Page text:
Several possible new entrances were found along the coastal ridge towards Nueva 1975 and a resurgence - short and blocked - was found at Santianes to the south of Llovio. This village has a good path leading up to a hamlet above Cueva Tinganón top entrance (Cueva Negra in Cox et al 1972) and this is the recommended route to Cueva Negra (Cueva Lledales in Cox et al 1972) and any caves further east since the walk is easy and avoids undergrowth. There is little doubt that much cave is concealed in this area where water is concentrated on a sandstone ridge which drains into poljes at the junction with the adjacent limestone ridge and it is to be hoped that a new cave will be found which does not end so frustratingly as Cueva Negra.
[ Note by Martin Laverty 2004: rediscovered by Grupu Gorfoli and resurveyed by a Portuguese group - as reported in the Asturian Caving site. It is now known as Cueva Pixuacu, but they also retain Abseil Cave: http://www.espeleoastur.as/esploraciones/pixuacu/pixuacu.htm]
Some photographs were taken in this impressive cave in 1973 but no new discoveries were made. A survey has since been carried out in 1975. Discovery 1972 Report. 1975 Report.
This is a large influent cave reached after an hours hike that involves descending perhaps a hundred metres into a steep sided valley and then ascending again, there being no roads in the immediate vicinity of it. The cave lies in a polje, the drainage from which runs against a steeply dipping limestone ridge. The entrance is typical of many Spanish caves, being vast with hanging roof pendants, and bearing all the signs of frequent occupation by cows. This rapidly leads, however, into a narrow streamway into which there are no signs of these bovine speleologists having penetrated.
The cave consists of vadose development along the line of a fault. There is a fairly regular orientation of the streamway which follows the simple linear structure of the fault closely. The average width of the passage is from 1 to 2m, the height varying between 2 and 7m. Occasionally one had to crawl below or squeeze past curtains hanging from the walls, but it was usually possible to walk upright. There is one free climb before the pitch which is followed by another of about 2m. The pitch marks the limit of the 1972 preliminary expedition and descends l5m, with a small waterfall flowing over it into a very shallow pool.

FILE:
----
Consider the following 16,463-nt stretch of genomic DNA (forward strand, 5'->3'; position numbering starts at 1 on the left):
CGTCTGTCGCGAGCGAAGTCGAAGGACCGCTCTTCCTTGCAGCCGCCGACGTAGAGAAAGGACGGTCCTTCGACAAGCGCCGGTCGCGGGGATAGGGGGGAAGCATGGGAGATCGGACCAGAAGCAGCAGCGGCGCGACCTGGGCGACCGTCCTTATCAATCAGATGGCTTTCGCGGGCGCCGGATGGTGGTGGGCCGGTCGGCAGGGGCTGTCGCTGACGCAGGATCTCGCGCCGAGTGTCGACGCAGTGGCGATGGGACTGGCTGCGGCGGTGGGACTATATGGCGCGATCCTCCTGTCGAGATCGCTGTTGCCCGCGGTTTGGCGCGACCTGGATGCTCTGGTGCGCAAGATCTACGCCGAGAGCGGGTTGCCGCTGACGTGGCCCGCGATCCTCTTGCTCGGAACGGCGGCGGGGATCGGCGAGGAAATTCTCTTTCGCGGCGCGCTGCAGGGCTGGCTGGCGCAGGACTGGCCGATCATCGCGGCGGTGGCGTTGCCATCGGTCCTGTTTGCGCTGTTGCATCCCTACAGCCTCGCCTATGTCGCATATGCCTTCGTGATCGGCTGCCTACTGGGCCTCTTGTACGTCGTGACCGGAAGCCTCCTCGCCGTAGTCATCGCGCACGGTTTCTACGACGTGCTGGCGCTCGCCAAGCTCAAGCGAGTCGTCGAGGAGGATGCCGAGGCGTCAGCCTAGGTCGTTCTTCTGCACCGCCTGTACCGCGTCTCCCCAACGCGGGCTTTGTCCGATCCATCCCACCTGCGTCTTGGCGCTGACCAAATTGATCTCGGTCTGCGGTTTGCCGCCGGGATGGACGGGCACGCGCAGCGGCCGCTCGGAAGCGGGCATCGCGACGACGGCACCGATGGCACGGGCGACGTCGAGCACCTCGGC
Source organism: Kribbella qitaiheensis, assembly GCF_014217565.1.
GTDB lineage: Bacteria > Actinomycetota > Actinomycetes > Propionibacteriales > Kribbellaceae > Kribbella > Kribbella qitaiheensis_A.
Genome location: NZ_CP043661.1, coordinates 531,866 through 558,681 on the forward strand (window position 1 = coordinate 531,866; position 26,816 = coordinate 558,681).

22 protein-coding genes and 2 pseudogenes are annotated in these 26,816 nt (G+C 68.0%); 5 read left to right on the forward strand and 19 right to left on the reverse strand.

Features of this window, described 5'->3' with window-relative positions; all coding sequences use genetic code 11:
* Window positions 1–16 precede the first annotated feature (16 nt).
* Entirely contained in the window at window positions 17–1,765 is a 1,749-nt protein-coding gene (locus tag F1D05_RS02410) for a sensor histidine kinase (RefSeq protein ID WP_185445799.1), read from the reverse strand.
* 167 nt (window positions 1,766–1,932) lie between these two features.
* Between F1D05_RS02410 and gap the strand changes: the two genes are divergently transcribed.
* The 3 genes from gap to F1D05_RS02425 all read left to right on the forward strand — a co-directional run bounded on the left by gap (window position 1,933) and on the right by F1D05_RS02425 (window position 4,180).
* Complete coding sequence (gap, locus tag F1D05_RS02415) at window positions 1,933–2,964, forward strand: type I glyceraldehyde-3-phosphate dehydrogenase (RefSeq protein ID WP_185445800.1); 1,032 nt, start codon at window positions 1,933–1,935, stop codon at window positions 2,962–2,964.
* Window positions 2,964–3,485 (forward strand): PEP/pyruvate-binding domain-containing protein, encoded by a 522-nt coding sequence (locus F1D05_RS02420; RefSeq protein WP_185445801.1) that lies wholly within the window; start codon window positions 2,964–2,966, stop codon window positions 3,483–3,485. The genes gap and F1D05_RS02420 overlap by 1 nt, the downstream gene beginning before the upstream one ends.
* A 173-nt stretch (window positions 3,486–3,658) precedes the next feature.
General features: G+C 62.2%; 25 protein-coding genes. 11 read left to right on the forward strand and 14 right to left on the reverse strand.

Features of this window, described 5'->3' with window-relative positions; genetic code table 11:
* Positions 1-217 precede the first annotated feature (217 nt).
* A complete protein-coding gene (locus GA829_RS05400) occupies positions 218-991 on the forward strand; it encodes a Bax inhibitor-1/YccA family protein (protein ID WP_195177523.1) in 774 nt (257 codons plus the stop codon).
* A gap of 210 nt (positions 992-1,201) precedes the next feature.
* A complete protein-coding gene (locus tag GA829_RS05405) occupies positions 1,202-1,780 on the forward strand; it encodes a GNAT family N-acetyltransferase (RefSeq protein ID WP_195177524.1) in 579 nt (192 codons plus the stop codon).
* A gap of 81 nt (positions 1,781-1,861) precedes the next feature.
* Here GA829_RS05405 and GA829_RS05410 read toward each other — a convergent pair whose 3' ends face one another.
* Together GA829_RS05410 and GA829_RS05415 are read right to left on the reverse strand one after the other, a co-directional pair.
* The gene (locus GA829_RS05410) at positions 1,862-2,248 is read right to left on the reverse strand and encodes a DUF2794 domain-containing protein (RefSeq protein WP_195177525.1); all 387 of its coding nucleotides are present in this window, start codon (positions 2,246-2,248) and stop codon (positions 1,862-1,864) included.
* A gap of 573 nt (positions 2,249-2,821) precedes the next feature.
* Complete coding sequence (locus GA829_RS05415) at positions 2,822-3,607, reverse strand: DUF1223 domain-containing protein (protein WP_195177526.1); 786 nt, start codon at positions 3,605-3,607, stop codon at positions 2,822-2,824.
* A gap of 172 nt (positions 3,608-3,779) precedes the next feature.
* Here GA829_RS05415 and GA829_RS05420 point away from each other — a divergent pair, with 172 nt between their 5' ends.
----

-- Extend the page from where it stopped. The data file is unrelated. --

After the pitch, the passage continues with little change from its previous character, though its rift-like nature becomes gradually more discernible. The cave terminated in a very narrow rift with 2, or more, metres of water. The rift could be seen to continue and Guy Cox did, indeed, pass this duck-sump with much gurgling, only to be stopped after a few metres by a similar obstacle which was even narrower above water.
The cave is a very simple one for as far as it has been explored. The limestone in which it is formed is massive and completely unfossiliferous. The faulting is clearly shown by the occurrence of thick calcite veining in the floor and walls, accompanied by intense brecciation of the rocks, outlined by the calcite veins.
This cave is situated close to Cueva Negra, about 15m higher and to the right of some bushes. It is completely dry but contains some fine 'Collonade' type columns, amongst other formations. Its length is something under 100m and all passages appear to choke with stal. or rocks.